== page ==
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How Mobile Messaging Makes the World Smaller

BBM / 07.10.14 / Matthew Talbot

As the world has been following the World Cup in South America over the last month, it’s clear that there’s a new way to watch and share: mobile messaging.

The world is shrinking. I’ve been thinking that a lot lately, watching (and participating in) the global enthusiasm around the FIFA World Cup this last month.

aussie sticker

I bought the Aussie sticker pack (see example above) through the BBM Shop (inside BBM; mentioned this in my interview last week), and sent stickers to my friends and family back home to join in the fun, even though I wasn’t in Brazil or Oz. Didn’t seem to help the team advance, though. Nil for three? Ouch.

It’s not just BBM fanning the football flames. Many messaging apps have been very active promoters of the month-long event, encouraging fans to embrace the ‘second screens’ on their mobile devices to connect with friends and others around the world as they watch the games.

It makes sense, as recent BlackBerry research revealed that the main reasons people use messaging apps are:

1. To keep in touch with friends and family
2. To communicate amongst groups
3. For spontaneous, surface-level communication and entertainment
4. Emoji, emoticons and stickers make it easier to express emotion

Role Call: Messaging Apps on the Bandwagon

BBM launched not only the football Sticker Packs, but also an updated PIN Card generator that lets you customize your BBM PIN to show support for the home team.


Kirusa, a messaging app with a focus on emerging markets (and its largest customer base in Africa), has partnered with to deliver daily updates via its Sports Connect service.

With the recently ridiculed Yo, you can sign up to receive a “yo” message when and if your team scores.

Line has also partnered with to give its users updates. It also launched a sticker pack (but only for England Football fans).

Tencent has gone all in. It’s the holding company for WeChat and Mobile QQ messaging apps, plus Tencent News, Video, Game Watching App, and online content. This Ad Age article sums up the company’s massive coverage of the event. Highlights: 120 journalists, 55 companies signed up as marketing campaign sponsors. The move is initially surprising, as China isn’t exactly known for its football fans.

WeChat is the #1 messaging app in China. And, as I said before, the world is shrinking. China’s national team didn’t qualify for the World Cup, but the Chinese still want to follow along. Some are football fans. Some are more casually interested simply because it’s a worldwide event that only happens once every four years, much like the Olympics.

The most interesting ingredient in the WeChat + World Cup mix is in this Holmes Report interview with Tencent executive Sy Lau. Lau calls WeChat “an interface with the new economic ecosystem established by the mobile Internet.”

Wow. Lau also makes the case that mobile has overtaken the ‘PC internet’, print, TV, and others as the most important medium for reaching consumers. As I mentioned above, we’re using our mobiles as ‘second screens’ to enhance and share our experience of TV, gaming, sporting events, etc. And, we’re using mobile messaging to connect with friends and family, particularly groups, for spontaneous communication, to express ourselves emotionally.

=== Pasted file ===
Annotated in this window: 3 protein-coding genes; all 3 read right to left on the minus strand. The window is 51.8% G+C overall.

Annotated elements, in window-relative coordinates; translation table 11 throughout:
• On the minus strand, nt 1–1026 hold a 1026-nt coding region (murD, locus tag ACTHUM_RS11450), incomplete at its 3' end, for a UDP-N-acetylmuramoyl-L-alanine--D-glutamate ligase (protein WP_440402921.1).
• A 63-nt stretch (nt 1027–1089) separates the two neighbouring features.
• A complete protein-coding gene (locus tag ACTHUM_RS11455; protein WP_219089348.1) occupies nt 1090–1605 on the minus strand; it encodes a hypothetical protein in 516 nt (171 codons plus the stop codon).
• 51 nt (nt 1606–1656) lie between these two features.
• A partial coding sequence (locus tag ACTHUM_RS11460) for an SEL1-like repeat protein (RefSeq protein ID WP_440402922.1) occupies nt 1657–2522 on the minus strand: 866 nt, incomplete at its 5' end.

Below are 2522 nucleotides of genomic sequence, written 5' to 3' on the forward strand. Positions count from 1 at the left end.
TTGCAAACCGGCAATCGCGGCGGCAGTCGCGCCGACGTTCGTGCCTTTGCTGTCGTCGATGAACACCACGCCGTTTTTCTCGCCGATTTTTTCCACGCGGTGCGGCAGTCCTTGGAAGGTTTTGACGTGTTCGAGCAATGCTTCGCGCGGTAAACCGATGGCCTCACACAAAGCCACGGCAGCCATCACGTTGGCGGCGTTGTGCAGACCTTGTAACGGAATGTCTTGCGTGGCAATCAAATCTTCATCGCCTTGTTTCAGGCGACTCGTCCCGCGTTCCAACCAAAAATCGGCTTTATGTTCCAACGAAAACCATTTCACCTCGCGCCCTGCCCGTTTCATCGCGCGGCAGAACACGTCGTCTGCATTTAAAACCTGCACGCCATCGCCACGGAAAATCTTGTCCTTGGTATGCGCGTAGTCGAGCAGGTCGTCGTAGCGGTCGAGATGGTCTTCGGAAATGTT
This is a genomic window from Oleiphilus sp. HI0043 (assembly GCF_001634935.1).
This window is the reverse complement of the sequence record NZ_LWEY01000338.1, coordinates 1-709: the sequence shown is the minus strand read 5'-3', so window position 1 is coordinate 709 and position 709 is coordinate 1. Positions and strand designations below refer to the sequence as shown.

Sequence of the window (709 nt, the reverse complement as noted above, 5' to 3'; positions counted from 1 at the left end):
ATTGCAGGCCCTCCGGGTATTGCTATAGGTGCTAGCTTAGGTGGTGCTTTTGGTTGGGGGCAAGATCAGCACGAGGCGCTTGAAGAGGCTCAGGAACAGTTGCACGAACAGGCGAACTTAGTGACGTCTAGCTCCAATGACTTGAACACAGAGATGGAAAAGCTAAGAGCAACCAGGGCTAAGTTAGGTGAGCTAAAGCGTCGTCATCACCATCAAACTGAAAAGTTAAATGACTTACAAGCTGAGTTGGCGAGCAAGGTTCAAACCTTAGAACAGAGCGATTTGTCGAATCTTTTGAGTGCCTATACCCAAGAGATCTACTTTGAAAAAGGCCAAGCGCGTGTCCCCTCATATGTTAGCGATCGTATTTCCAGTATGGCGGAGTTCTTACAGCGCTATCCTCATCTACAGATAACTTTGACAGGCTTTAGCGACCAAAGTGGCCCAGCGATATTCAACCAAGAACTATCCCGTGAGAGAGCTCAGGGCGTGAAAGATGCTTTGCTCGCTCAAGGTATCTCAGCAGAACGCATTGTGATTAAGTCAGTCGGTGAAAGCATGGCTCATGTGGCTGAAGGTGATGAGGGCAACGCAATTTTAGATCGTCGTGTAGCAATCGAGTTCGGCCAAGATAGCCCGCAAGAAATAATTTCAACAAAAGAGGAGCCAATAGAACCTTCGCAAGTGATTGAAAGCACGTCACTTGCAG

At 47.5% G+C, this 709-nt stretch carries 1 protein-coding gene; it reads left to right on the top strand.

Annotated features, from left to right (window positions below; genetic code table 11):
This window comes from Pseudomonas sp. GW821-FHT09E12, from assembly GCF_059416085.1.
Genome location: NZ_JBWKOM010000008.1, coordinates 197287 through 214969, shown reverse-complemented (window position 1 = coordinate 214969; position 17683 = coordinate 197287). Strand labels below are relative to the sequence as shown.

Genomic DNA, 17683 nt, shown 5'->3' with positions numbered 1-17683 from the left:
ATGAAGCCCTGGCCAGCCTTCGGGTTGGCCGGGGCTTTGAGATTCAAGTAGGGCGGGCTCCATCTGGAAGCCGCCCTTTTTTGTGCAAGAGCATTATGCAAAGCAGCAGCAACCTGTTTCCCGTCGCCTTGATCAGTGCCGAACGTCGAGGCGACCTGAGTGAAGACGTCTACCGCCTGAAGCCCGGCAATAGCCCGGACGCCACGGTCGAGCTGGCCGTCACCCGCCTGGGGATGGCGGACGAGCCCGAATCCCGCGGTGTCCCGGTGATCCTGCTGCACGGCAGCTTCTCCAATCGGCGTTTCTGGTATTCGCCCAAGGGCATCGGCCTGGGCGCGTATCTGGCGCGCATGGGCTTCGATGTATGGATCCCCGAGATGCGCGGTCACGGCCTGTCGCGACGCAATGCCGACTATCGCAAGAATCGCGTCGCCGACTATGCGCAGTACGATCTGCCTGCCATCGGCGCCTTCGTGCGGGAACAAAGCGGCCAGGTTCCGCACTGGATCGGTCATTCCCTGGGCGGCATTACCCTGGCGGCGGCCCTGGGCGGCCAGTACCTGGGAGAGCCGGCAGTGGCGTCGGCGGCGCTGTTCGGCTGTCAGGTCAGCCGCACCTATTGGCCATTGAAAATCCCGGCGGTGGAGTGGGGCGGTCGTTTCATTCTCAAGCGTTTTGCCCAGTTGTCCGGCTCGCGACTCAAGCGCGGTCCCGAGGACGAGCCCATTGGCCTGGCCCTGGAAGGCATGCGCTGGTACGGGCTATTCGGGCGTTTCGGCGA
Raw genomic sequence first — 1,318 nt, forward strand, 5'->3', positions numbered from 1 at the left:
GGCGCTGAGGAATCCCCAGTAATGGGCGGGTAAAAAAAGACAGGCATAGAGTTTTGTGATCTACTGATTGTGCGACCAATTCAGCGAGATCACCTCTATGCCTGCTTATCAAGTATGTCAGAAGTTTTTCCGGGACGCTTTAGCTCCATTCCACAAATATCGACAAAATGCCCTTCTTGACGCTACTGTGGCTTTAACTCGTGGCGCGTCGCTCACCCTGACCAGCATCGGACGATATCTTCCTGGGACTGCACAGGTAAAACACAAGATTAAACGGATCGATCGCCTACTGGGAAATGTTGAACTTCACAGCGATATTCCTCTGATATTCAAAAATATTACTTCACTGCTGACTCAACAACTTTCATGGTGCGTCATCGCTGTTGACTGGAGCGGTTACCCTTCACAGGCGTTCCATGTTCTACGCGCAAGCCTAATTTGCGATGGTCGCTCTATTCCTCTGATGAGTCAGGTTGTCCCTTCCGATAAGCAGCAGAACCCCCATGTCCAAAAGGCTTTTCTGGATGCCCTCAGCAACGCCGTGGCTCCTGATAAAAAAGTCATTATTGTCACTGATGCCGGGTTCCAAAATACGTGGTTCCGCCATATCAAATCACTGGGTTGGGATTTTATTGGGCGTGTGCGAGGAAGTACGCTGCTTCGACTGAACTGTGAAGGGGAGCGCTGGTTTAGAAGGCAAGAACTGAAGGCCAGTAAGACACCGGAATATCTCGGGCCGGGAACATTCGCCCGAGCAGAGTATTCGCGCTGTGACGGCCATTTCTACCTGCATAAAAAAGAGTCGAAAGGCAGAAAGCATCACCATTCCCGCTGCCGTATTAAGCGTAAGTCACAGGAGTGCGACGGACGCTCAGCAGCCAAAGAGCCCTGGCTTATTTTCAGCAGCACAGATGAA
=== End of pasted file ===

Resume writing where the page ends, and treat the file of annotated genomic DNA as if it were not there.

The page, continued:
Sounds a lot like watching a football game, no? In fact, our own BBM data shows activity spikes in countries when their national team is on the pitch—particularly when there’s a goal.

And if mobile messaging is a way to interface with the new economic ecosystem, well then, it looks like Tencent is running down the pitch ahead of the pack, poised to make a cracker shot. It’s not just goals that matter.

Mobile messaging is the new way to participate, the new way to connect, and the new way to share. If Lau is right—and this is consistent with what we believe—it may also become the new way to brand and the new way to sell directly to consumers.

Messaging as a platform

BBM offers lots of features for consumers to participate, connect, and share. Stickers, available in the BBM Shop, are a fun way to communicate with friends and family—and cheer on your team. If you also set up a BBM Group, you can reach everyone at once. BBM Voice lets you make free calls. BBM Channels connect you with your favourite brands. Location and music sharing make it easy to let others know what you like and where you are, and DropBox integration allows you to share large files easily. These are just a few of the services we’ve started to launch, all offered on the foundation of the best security in the business.

BBM Money, an app BlackBerry has been piloting in Indonesia, takes it a step further and you can start to see real commerce combined with social. Today it enables peer-to-peer money transfer through BBM, plus bill payment and top-up. You can send money to friends and family in your BBM Contacts, or receive money from them whilst in a chat session.

People around the world are using mobile devices as a way to enhance their experience of world events especially with sport. From tweeting news as it happens, to sharing joy (or disappointment!) in your team’s World Cup performance, the mobile channel has truly become the most important medium.

And as mobile itself becomes more social, messaging is coming into the spotlight, full of possibilities.

Matthew Talbot

About Matthew Talbot

I am the Senior Vice President - Emerging Solutions at BlackBerry. I have extensive International Management, Sales and Marketing background in Mobility and Cloud technologies, Financial Services, Telecommunications, and Content in both a “Start-Up” and Public company environment. This includes stints as a senior executive at SAP, Sybase, Mobile 365 and others.